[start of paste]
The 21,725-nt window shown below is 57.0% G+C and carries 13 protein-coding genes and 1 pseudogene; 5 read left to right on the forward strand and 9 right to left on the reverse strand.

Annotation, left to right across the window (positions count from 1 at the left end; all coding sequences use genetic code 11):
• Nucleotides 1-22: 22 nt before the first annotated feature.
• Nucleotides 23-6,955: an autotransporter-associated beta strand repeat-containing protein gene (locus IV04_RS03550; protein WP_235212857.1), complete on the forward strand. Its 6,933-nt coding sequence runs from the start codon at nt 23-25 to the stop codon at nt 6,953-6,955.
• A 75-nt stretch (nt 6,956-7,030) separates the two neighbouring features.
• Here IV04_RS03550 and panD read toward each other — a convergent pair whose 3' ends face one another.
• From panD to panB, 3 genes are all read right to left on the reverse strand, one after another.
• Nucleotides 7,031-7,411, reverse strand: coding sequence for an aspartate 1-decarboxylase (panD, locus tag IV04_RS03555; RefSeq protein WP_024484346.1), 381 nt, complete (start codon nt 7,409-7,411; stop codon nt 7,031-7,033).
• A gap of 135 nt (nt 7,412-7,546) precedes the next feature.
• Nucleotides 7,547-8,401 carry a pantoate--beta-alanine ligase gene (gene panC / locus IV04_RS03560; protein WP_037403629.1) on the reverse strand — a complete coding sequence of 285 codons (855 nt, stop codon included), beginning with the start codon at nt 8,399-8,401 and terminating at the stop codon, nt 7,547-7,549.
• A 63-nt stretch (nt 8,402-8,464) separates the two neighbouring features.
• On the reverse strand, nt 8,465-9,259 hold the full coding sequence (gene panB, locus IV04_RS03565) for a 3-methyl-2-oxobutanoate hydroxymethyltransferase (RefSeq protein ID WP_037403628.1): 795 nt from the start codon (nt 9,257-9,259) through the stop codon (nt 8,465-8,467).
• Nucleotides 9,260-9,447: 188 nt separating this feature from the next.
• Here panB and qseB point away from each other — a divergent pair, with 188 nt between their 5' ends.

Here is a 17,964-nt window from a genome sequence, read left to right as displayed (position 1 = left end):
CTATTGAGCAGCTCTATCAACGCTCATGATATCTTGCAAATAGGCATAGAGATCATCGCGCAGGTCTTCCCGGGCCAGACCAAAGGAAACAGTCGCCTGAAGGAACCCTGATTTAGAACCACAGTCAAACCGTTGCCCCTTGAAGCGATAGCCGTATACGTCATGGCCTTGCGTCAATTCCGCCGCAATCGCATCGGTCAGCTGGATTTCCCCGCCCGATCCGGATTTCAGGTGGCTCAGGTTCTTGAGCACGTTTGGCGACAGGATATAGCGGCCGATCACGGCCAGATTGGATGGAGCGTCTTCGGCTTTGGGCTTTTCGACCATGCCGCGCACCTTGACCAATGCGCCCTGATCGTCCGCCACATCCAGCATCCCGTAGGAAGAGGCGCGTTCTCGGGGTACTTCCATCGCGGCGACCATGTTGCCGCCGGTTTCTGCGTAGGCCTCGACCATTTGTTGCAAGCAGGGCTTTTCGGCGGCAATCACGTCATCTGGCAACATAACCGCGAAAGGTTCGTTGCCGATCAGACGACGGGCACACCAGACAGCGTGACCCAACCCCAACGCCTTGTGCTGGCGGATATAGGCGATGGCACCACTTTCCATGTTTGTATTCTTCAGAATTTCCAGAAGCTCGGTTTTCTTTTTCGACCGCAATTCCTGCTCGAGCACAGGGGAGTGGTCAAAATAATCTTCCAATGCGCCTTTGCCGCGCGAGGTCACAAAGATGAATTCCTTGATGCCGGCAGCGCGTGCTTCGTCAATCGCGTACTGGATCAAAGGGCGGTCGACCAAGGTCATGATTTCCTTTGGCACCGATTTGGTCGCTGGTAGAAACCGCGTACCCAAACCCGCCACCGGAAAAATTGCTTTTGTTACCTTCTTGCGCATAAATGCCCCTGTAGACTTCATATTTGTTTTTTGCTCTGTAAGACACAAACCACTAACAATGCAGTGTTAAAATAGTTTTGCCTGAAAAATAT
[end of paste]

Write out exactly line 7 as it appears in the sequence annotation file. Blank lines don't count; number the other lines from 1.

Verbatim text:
• From panD to panB, 3 genes are all read right to left on the reverse strand, one after another.